On Wednesday (March 29), the U.K. formally began its exit from the European Union by triggering Article 50, which is likely to have widespread impact across markets. For SMEs, the risk associated with Brexit may be especially large, according to Money Mover.
The cross-border payment company warned small businesses Wednesday to mitigate against the risk of Brexit by encouraging U.K. SMEs to lock in exchange rates for upcoming overseas payments in anticipation of volatility.
“Britain’s small businesses are facing unprecedented levels of uncertainty in light of the U.K.’s vote to leave the European Union,” said Money Mover CEO Hamish Anderson in a statement. “Many small British businesses make invoice payments, pay salaries and manage their treasury accounts overseas.”
He added that some services, like those offered by Money Mover, allow a small business to lock in an FX rate to mitigate against fluctuations.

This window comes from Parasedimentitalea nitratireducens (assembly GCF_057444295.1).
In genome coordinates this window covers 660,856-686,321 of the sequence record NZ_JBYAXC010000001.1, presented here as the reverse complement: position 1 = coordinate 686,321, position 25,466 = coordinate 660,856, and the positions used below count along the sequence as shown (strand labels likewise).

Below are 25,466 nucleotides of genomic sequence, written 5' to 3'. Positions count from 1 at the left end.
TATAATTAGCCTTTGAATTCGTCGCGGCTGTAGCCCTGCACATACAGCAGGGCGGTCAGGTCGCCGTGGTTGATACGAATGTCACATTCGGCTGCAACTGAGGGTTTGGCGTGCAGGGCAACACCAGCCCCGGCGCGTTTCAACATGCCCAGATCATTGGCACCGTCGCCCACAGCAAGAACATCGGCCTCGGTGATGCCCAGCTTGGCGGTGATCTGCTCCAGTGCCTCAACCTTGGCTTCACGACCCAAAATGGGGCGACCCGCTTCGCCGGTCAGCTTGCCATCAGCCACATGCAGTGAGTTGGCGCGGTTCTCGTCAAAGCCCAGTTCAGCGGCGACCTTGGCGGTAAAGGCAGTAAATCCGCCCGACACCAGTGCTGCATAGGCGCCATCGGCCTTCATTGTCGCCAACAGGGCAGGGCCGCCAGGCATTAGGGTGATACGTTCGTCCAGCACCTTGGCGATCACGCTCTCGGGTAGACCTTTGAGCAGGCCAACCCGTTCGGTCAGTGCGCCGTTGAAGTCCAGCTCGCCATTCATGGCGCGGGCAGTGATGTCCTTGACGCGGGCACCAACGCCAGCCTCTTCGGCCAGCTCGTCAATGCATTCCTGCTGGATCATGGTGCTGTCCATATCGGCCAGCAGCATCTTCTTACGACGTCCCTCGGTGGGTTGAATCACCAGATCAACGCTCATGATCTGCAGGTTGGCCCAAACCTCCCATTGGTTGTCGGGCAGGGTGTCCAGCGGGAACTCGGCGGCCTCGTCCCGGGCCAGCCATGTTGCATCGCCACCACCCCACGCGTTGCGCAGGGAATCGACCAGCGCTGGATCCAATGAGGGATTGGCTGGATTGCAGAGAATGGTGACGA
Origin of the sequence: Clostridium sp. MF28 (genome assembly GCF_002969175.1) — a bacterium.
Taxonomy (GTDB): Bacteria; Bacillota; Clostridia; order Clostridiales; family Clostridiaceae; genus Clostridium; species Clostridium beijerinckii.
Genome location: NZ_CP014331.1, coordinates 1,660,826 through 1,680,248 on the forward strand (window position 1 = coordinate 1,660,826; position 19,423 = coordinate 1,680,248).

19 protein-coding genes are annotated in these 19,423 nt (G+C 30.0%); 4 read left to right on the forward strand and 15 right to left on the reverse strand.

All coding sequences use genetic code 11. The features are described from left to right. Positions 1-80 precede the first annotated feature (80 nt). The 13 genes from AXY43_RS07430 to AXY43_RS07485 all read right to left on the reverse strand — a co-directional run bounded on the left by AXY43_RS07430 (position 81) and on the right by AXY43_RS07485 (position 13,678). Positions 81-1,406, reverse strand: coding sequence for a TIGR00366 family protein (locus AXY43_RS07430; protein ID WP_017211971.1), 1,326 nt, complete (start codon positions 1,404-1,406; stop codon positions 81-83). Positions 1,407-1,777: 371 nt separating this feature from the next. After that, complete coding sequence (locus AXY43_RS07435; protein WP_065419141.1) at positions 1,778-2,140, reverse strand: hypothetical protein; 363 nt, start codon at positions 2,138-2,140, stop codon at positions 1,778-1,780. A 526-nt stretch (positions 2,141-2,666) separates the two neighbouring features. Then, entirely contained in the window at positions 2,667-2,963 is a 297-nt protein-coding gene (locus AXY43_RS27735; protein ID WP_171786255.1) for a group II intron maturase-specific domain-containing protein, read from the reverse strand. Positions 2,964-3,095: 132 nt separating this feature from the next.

The company cited its own research that found an SME making 12 payments a year of £50,000 (about $62,000), locking in FX rates through services like Money Mover’s, could save £17,580 (about $22,000).
Last year Money Mover released a report that concluded U.K. SMEs spend about $5.8 billion in hidden bank fees related to cross-border transacting.
Analysts have been warning SMEs about FX fluctuation since talk of Brexit began. Last year Western Union Business Solutions released new services for small businesses looking to hedge and mitigate against foreign exchange volatility. Analysis from WUBS found that the majority of SMEs weren’t actively strategizing to leverage the strength of their own local currencies.
Separate analysis from East & Partners found that only about a quarter of SMEs were prioritizing FX risk mitigation, a figure that shrinks when focused only on U.S. small businesses.
“Clearly, there is more sophistication in how corporates are dealing with these issues,” said East & Partners Europe Head of Client Services Simon Kleine at the time. “The trend in France is going in the same direction, but clearly, British firms, probably due to the focus on currency trading in London, are slightly further ahead.”